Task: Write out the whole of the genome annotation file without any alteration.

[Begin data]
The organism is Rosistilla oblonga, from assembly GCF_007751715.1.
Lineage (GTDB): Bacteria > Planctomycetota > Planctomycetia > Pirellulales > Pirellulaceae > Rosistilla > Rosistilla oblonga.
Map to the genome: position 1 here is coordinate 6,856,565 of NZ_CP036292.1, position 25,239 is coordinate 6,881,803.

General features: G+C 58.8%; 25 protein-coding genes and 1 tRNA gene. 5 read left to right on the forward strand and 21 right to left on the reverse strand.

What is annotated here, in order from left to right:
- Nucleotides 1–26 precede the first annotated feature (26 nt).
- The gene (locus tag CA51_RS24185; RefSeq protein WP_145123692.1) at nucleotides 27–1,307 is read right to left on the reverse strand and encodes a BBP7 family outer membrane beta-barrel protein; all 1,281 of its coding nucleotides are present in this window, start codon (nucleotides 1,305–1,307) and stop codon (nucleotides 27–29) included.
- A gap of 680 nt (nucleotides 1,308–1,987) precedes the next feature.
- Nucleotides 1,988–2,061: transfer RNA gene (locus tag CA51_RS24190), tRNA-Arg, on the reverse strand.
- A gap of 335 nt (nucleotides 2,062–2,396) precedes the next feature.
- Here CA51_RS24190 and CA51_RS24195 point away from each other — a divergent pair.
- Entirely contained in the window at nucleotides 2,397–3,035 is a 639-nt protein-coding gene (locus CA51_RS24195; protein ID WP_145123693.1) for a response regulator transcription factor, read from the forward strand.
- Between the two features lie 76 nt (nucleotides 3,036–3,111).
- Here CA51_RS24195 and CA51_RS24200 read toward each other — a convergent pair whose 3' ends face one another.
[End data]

The organism is Rosistilla oblonga, from assembly GCF_007751715.1.
Lineage (GTDB): Bacteria > Planctomycetota > Planctomycetia > Pirellulales > Pirellulaceae > Rosistilla > Rosistilla oblonga.
Map to the genome: position 1 here is coordinate 6,856,565 of NZ_CP036292.1, position 25,239 is coordinate 6,881,803.

General features: G+C 58.8%; 25 protein-coding genes and 1 tRNA gene. 5 read left to right on the forward strand and 21 right to left on the reverse strand.

What is annotated here, in order from left to right:
- Nucleotides 1–26 precede the first annotated feature (26 nt).
- The gene (locus tag CA51_RS24185; RefSeq protein WP_145123692.1) at nucleotides 27–1,307 is read right to left on the reverse strand and encodes a BBP7 family outer membrane beta-barrel protein; all 1,281 of its coding nucleotides are present in this window, start codon (nucleotides 1,305–1,307) and stop codon (nucleotides 27–29) included.
- A gap of 680 nt (nucleotides 1,308–1,987) precedes the next feature.
- Nucleotides 1,988–2,061: transfer RNA gene (locus tag CA51_RS24190), tRNA-Arg, on the reverse strand.
- A gap of 335 nt (nucleotides 2,062–2,396) precedes the next feature.
- Here CA51_RS24190 and CA51_RS24195 point away from each other — a divergent pair.
- Entirely contained in the window at nucleotides 2,397–3,035 is a 639-nt protein-coding gene (locus CA51_RS24195; protein ID WP_145123693.1) for a response regulator transcription factor, read from the forward strand.
- Between the two features lie 76 nt (nucleotides 3,036–3,111).
- Here CA51_RS24195 and CA51_RS24200 read toward each other — a convergent pair whose 3' ends face one another.